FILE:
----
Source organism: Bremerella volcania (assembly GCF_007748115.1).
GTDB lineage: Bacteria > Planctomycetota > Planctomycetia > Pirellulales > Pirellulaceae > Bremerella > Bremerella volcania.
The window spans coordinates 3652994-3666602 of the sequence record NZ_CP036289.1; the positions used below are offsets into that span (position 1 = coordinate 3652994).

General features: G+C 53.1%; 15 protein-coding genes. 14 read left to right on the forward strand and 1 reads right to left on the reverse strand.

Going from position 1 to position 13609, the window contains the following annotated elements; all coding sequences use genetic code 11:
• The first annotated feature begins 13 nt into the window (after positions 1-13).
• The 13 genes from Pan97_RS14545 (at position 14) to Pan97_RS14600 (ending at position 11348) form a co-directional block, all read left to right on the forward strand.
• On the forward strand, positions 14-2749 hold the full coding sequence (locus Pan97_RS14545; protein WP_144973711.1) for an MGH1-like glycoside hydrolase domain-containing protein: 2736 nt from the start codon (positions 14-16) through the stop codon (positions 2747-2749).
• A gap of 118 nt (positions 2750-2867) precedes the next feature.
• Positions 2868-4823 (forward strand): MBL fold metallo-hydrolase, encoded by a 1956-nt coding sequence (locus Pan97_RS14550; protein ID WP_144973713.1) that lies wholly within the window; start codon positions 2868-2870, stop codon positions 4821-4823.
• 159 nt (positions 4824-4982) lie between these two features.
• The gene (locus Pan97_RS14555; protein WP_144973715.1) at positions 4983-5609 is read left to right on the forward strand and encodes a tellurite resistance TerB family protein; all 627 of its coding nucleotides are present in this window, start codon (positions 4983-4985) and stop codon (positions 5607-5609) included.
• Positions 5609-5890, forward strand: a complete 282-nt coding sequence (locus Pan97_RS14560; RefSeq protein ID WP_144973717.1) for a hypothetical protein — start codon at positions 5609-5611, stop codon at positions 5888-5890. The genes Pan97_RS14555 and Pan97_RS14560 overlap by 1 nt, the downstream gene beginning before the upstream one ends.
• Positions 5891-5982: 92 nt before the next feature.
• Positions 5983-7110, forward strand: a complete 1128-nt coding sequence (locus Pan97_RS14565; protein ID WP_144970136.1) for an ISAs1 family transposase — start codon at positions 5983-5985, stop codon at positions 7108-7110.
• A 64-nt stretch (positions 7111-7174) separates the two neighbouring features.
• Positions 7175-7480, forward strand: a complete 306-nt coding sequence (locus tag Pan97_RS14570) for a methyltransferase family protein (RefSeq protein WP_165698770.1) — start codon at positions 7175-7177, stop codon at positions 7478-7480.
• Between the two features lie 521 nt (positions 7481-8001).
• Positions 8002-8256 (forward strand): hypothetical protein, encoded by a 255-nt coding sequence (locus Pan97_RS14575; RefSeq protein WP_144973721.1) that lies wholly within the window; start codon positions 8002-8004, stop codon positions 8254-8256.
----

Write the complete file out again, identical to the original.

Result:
Source organism: Bremerella volcania (assembly GCF_007748115.1).
GTDB lineage: Bacteria > Planctomycetota > Planctomycetia > Pirellulales > Pirellulaceae > Bremerella > Bremerella volcania.
The window spans coordinates 3652994-3666602 of the sequence record NZ_CP036289.1; the positions used below are offsets into that span (position 1 = coordinate 3652994).

General features: G+C 53.1%; 15 protein-coding genes. 14 read left to right on the forward strand and 1 reads right to left on the reverse strand.

Going from position 1 to position 13609, the window contains the following annotated elements; all coding sequences use genetic code 11:
• The first annotated feature begins 13 nt into the window (after positions 1-13).
• The 13 genes from Pan97_RS14545 (at position 14) to Pan97_RS14600 (ending at position 11348) form a co-directional block, all read left to right on the forward strand.
• On the forward strand, positions 14-2749 hold the full coding sequence (locus Pan97_RS14545; protein WP_144973711.1) for an MGH1-like glycoside hydrolase domain-containing protein: 2736 nt from the start codon (positions 14-16) through the stop codon (positions 2747-2749).
• A gap of 118 nt (positions 2750-2867) precedes the next feature.
• Positions 2868-4823 (forward strand): MBL fold metallo-hydrolase, encoded by a 1956-nt coding sequence (locus Pan97_RS14550; protein ID WP_144973713.1) that lies wholly within the window; start codon positions 2868-2870, stop codon positions 4821-4823.
• 159 nt (positions 4824-4982) lie between these two features.
• The gene (locus Pan97_RS14555; protein WP_144973715.1) at positions 4983-5609 is read left to right on the forward strand and encodes a tellurite resistance TerB family protein; all 627 of its coding nucleotides are present in this window, start codon (positions 4983-4985) and stop codon (positions 5607-5609) included.
• Positions 5609-5890, forward strand: a complete 282-nt coding sequence (locus Pan97_RS14560; RefSeq protein ID WP_144973717.1) for a hypothetical protein — start codon at positions 5609-5611, stop codon at positions 5888-5890. The genes Pan97_RS14555 and Pan97_RS14560 overlap by 1 nt, the downstream gene beginning before the upstream one ends.
• Positions 5891-5982: 92 nt before the next feature.
• Positions 5983-7110, forward strand: a complete 1128-nt coding sequence (locus Pan97_RS14565; protein ID WP_144970136.1) for an ISAs1 family transposase — start codon at positions 5983-5985, stop codon at positions 7108-7110.
• A 64-nt stretch (positions 7111-7174) separates the two neighbouring features.
• Positions 7175-7480, forward strand: a complete 306-nt coding sequence (locus tag Pan97_RS14570) for a methyltransferase family protein (RefSeq protein WP_165698770.1) — start codon at positions 7175-7177, stop codon at positions 7478-7480.
• Between the two features lie 521 nt (positions 7481-8001).
• Positions 8002-8256 (forward strand): hypothetical protein, encoded by a 255-nt coding sequence (locus Pan97_RS14575; RefSeq protein WP_144973721.1) that lies wholly within the window; start codon positions 8002-8004, stop codon positions 8254-8256.